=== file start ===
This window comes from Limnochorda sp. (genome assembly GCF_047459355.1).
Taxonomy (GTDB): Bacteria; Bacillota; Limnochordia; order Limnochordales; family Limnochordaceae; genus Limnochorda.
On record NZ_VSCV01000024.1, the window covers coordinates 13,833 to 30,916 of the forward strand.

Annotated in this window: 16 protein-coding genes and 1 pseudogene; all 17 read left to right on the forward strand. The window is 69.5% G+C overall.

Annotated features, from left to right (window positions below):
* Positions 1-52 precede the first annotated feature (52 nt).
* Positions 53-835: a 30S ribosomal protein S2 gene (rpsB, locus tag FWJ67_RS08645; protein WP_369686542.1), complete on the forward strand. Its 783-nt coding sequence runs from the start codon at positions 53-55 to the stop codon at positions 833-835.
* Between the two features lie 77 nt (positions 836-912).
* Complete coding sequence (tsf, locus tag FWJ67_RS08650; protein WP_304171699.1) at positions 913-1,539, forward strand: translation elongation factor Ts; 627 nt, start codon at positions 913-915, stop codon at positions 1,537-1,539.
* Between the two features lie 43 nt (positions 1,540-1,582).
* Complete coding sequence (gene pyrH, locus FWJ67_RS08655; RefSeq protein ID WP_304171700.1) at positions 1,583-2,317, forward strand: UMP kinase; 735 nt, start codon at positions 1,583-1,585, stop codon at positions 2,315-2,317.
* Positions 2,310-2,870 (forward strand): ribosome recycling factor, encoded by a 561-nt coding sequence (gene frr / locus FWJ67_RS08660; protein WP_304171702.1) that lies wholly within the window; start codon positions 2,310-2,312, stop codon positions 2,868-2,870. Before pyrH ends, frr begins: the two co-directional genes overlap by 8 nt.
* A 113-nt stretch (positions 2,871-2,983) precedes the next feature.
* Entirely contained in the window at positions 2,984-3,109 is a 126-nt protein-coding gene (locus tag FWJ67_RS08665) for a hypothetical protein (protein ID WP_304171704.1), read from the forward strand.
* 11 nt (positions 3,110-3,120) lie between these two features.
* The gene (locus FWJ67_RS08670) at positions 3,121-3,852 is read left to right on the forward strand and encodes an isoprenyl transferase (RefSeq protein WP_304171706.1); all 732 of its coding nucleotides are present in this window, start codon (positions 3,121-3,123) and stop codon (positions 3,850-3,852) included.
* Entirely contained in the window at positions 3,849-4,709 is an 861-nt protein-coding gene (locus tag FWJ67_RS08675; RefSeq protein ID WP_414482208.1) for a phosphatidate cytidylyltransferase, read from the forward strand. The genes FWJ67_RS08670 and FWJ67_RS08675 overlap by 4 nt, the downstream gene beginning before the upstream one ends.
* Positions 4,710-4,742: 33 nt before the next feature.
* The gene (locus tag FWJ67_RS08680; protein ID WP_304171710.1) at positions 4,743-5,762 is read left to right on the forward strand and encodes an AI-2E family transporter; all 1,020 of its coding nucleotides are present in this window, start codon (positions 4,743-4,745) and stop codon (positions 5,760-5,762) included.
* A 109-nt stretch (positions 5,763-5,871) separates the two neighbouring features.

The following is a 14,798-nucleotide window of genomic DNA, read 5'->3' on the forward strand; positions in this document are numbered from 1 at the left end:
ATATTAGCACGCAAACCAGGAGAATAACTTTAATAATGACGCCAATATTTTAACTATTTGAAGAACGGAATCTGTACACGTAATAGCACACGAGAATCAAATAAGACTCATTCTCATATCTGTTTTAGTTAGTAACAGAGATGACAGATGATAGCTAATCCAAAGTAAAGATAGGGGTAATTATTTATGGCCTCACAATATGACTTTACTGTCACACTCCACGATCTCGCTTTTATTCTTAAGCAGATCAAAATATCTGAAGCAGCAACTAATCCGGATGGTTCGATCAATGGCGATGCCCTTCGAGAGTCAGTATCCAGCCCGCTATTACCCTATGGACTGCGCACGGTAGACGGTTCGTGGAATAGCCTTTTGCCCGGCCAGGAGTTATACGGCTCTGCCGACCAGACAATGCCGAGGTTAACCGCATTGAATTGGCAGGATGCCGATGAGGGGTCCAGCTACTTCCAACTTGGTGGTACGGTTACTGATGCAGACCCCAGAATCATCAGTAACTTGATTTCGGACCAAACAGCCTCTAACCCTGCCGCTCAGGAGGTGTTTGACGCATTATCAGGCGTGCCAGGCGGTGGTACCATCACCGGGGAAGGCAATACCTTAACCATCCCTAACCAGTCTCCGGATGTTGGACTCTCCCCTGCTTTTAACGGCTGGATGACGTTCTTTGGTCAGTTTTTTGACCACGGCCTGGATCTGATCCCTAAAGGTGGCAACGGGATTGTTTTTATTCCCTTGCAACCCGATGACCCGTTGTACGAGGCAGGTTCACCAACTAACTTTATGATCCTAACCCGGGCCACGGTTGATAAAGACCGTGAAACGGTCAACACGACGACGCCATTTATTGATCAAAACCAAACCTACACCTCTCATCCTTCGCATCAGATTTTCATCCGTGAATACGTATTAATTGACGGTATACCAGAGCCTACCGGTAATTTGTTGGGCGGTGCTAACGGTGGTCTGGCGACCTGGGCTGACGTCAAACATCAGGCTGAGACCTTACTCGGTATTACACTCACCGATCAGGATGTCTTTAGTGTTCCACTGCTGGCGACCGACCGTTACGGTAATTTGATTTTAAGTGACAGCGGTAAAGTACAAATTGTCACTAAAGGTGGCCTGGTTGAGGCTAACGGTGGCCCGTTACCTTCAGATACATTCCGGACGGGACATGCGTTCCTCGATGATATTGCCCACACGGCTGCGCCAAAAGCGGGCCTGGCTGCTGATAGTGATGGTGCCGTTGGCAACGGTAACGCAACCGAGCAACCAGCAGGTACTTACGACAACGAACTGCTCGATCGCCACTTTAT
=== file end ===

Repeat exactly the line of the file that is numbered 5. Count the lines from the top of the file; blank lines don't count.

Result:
Annotated features, from left to right (window positions below):